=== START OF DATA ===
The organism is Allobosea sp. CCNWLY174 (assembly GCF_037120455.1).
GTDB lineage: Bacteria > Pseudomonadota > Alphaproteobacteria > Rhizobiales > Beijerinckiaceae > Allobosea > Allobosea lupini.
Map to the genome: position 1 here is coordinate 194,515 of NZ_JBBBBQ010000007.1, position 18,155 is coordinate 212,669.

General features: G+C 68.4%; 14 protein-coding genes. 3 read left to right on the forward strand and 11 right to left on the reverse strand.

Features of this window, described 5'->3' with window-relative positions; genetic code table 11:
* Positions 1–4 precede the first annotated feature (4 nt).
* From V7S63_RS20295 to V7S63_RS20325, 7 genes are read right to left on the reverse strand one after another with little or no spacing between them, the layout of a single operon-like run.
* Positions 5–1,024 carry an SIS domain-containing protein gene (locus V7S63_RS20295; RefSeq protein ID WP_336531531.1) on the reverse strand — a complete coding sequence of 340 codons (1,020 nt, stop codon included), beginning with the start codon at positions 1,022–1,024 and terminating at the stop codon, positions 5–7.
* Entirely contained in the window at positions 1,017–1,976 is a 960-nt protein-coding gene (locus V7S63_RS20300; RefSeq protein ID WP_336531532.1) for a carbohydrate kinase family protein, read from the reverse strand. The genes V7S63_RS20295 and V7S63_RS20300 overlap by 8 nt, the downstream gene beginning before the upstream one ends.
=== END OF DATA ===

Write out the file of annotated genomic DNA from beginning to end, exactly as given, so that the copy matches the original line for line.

The organism is Allobosea sp. CCNWLY174 (assembly GCF_037120455.1).
GTDB lineage: Bacteria > Pseudomonadota > Alphaproteobacteria > Rhizobiales > Beijerinckiaceae > Allobosea > Allobosea lupini.
Map to the genome: position 1 here is coordinate 194,515 of NZ_JBBBBQ010000007.1, position 18,155 is coordinate 212,669.

General features: G+C 68.4%; 14 protein-coding genes. 3 read left to right on the forward strand and 11 right to left on the reverse strand.

Features of this window, described 5'->3' with window-relative positions; genetic code table 11:
* Positions 1–4 precede the first annotated feature (4 nt).
* From V7S63_RS20295 to V7S63_RS20325, 7 genes are read right to left on the reverse strand one after another with little or no spacing between them, the layout of a single operon-like run.
* Positions 5–1,024 carry an SIS domain-containing protein gene (locus V7S63_RS20295; RefSeq protein ID WP_336531531.1) on the reverse strand — a complete coding sequence of 340 codons (1,020 nt, stop codon included), beginning with the start codon at positions 1,022–1,024 and terminating at the stop codon, positions 5–7.
* Entirely contained in the window at positions 1,017–1,976 is a 960-nt protein-coding gene (locus V7S63_RS20300; RefSeq protein ID WP_336531532.1) for a carbohydrate kinase family protein, read from the reverse strand. The genes V7S63_RS20295 and V7S63_RS20300 overlap by 8 nt, the downstream gene beginning before the upstream one ends.